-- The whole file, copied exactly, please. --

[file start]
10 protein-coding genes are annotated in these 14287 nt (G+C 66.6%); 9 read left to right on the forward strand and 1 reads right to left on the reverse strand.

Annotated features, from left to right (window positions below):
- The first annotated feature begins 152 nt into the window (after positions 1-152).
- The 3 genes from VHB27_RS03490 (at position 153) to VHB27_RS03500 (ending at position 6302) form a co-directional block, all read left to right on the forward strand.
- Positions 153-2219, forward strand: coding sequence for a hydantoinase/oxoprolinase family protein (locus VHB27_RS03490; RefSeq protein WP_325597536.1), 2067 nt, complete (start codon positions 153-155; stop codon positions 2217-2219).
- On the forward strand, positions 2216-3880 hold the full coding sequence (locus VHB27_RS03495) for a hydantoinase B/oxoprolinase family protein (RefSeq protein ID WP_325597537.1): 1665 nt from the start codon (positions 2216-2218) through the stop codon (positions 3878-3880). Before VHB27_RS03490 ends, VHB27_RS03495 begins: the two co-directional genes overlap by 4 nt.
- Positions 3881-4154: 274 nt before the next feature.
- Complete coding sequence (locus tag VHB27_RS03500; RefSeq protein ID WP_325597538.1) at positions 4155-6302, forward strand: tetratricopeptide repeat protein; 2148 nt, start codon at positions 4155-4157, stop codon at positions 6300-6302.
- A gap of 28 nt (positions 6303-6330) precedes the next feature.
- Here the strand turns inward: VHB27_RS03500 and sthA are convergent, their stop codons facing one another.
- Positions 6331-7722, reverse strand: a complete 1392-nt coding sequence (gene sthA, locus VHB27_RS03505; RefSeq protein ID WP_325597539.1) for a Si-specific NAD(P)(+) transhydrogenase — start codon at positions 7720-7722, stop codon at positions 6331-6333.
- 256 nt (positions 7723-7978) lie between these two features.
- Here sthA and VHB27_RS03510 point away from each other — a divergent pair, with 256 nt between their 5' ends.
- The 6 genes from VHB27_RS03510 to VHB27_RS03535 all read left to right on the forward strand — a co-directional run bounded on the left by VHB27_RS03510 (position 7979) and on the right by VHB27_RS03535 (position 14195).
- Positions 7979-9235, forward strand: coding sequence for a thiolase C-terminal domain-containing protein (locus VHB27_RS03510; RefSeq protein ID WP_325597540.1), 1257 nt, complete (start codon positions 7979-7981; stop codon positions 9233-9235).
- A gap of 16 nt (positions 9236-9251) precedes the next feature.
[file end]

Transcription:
10 protein-coding genes are annotated in these 14287 nt (G+C 66.6%); 9 read left to right on the forward strand and 1 reads right to left on the reverse strand.

Annotated features, from left to right (window positions below):
- The first annotated feature begins 152 nt into the window (after positions 1-152).
- The 3 genes from VHB27_RS03490 (at position 153) to VHB27_RS03500 (ending at position 6302) form a co-directional block, all read left to right on the forward strand.
- Positions 153-2219, forward strand: coding sequence for a hydantoinase/oxoprolinase family protein (locus VHB27_RS03490; RefSeq protein WP_325597536.1), 2067 nt, complete (start codon positions 153-155; stop codon positions 2217-2219).
- On the forward strand, positions 2216-3880 hold the full coding sequence (locus VHB27_RS03495) for a hydantoinase B/oxoprolinase family protein (RefSeq protein ID WP_325597537.1): 1665 nt from the start codon (positions 2216-2218) through the stop codon (positions 3878-3880). Before VHB27_RS03490 ends, VHB27_RS03495 begins: the two co-directional genes overlap by 4 nt.
- Positions 3881-4154: 274 nt before the next feature.
- Complete coding sequence (locus tag VHB27_RS03500; RefSeq protein ID WP_325597538.1) at positions 4155-6302, forward strand: tetratricopeptide repeat protein; 2148 nt, start codon at positions 4155-4157, stop codon at positions 6300-6302.
- A gap of 28 nt (positions 6303-6330) precedes the next feature.
- Here the strand turns inward: VHB27_RS03500 and sthA are convergent, their stop codons facing one another.
- Positions 6331-7722, reverse strand: a complete 1392-nt coding sequence (gene sthA, locus VHB27_RS03505; RefSeq protein ID WP_325597539.1) for a Si-specific NAD(P)(+) transhydrogenase — start codon at positions 7720-7722, stop codon at positions 6331-6333.
- 256 nt (positions 7723-7978) lie between these two features.
- Here sthA and VHB27_RS03510 point away from each other — a divergent pair, with 256 nt between their 5' ends.
- The 6 genes from VHB27_RS03510 to VHB27_RS03535 all read left to right on the forward strand — a co-directional run bounded on the left by VHB27_RS03510 (position 7979) and on the right by VHB27_RS03535 (position 14195).
- Positions 7979-9235, forward strand: coding sequence for a thiolase C-terminal domain-containing protein (locus VHB27_RS03510; RefSeq protein ID WP_325597540.1), 1257 nt, complete (start codon positions 7979-7981; stop codon positions 9233-9235).
- A gap of 16 nt (positions 9236-9251) precedes the next feature.